(George Ricker's latest book, More to Think About, comes out this week (Nov. 28). The book will be available, along with several books by other University UMC authors, at our UUMC Authors' Festival on Sunday, December 11 after worship. Here's the Foreword that George so graciously asked me to write.)
Over the last decade, there has been a remarkable resurgence of theological work which attempts to rethink and re-enliven Christianity. Writers from both ends of the spectrum, like Marcus Borg and Brian McLaren, have engaged in the quest for a Christianity that connects with a postmodern culture, yet does not lose the focus on faithfulness to the life and teaching of Jesus. Theologians like John Cobb and Philip Clayton have brought their prodigious intellectual gifts to tracing a new way of doing theology that moves beyond academic jargon to connect with the church and with real life.
Many pastors jumped into the dialogue and joined the vast movement of revitalized thought only to find that we were not the first ones aboard. George Ricker had taken a seat long before us, quietly working through sermons, newspaper columns, Sunday school classes and radio spots, seeking a mature faith that is authentic to the historic witness and also credible to the postmodern, even post-Christian world.
George is a marvel. At 89, he serves as Pastor Emeritus at University United Methodist Church in Austin, Texas, where I currently serve as Senior Pastor, and he continues to teach and write about the meaning of the Christian faith. I first became acquainted with George through his work at UUMC. Back in the 70s, he offered “Lifestyle Studies,” which featured serious reflection on the work of theologians such as Dietrich Bonhoeffer, Paul Tillich and Reinhold Neibuhr. Ever the pastor, though, George’s work always moved beyond theoretical issues to engage day-to-day realities. Long before much critical thought had been given to the full admission of gays and lesbians into the life of the church, George was there, speaking about the openness of the church to homosexual persons as an issue of justice. In the 80s, at the height of the arms race, even though the issue of nuclear disarmament was not popular, George lent his voice to the prophetic call for peace and for an end to the nuclear weapons.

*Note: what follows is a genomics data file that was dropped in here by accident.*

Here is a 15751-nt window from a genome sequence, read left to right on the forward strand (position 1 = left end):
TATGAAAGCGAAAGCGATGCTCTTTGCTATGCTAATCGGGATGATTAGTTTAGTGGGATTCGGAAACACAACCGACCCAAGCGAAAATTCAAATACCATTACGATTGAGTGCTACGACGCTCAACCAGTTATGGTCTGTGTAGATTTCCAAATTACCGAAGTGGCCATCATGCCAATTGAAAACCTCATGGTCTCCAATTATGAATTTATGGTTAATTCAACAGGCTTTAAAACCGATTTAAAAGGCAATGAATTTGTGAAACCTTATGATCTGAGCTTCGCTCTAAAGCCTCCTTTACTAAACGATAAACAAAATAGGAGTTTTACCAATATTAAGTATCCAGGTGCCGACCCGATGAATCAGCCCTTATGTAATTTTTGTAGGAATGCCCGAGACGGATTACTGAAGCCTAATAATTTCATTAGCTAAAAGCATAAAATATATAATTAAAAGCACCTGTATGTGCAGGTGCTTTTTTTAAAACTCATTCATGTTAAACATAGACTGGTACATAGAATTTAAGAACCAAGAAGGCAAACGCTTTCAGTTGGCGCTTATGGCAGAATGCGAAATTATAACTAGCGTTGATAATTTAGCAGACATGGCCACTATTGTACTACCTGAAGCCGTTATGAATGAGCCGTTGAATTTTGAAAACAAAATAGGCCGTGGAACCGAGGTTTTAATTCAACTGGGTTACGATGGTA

Some might be tempted to pigeon-hole George as just another liberal theologian churning out mainline Protestant dogma. They will be surprised at the different ways he seeks to embrace and honor the opposite pole, even giving thanks, at one point, for religious extremism! The only kind of faith that comes in for harsh critique is one that is narrow and restrictive. And so while “progressive Christianity” may be the name that he favors, the faith that George outlines might better be described as a more expansive and inclusive Christianity. In approaching the issue of the interpretation of scripture, for example, he lifts up a view of the Bible that is “richer, fuller, deeper than it has ever been” thanks to the work of historical analysis and literary criticism. Similarly in writing about world religions, we’re pushed not only to imagine the value in the diversity of religions but we’re pressed to be personally shaped and transformed by the very different beliefs of others.
Particularly in light of the crisis North American Christianity now finds itself in with the growing decline in church membership and attendance, and the burgeoning numbers of those who are either uninterested or openly hostile to church, the practice of rethinking the meaning and the practice of faith is of paramount importance. Few will return to a church that simply repeats the well-worn formulas of days gone by. Undoubtedly some of what George Ricker says will not be popular. Good! The value of More to Think About lies in the summons to wrestle with the faith once given, not as a purely theoretical project, but as a movement of the soul toward a life of meaning and purpose that contributes to the transformation and healing of the world.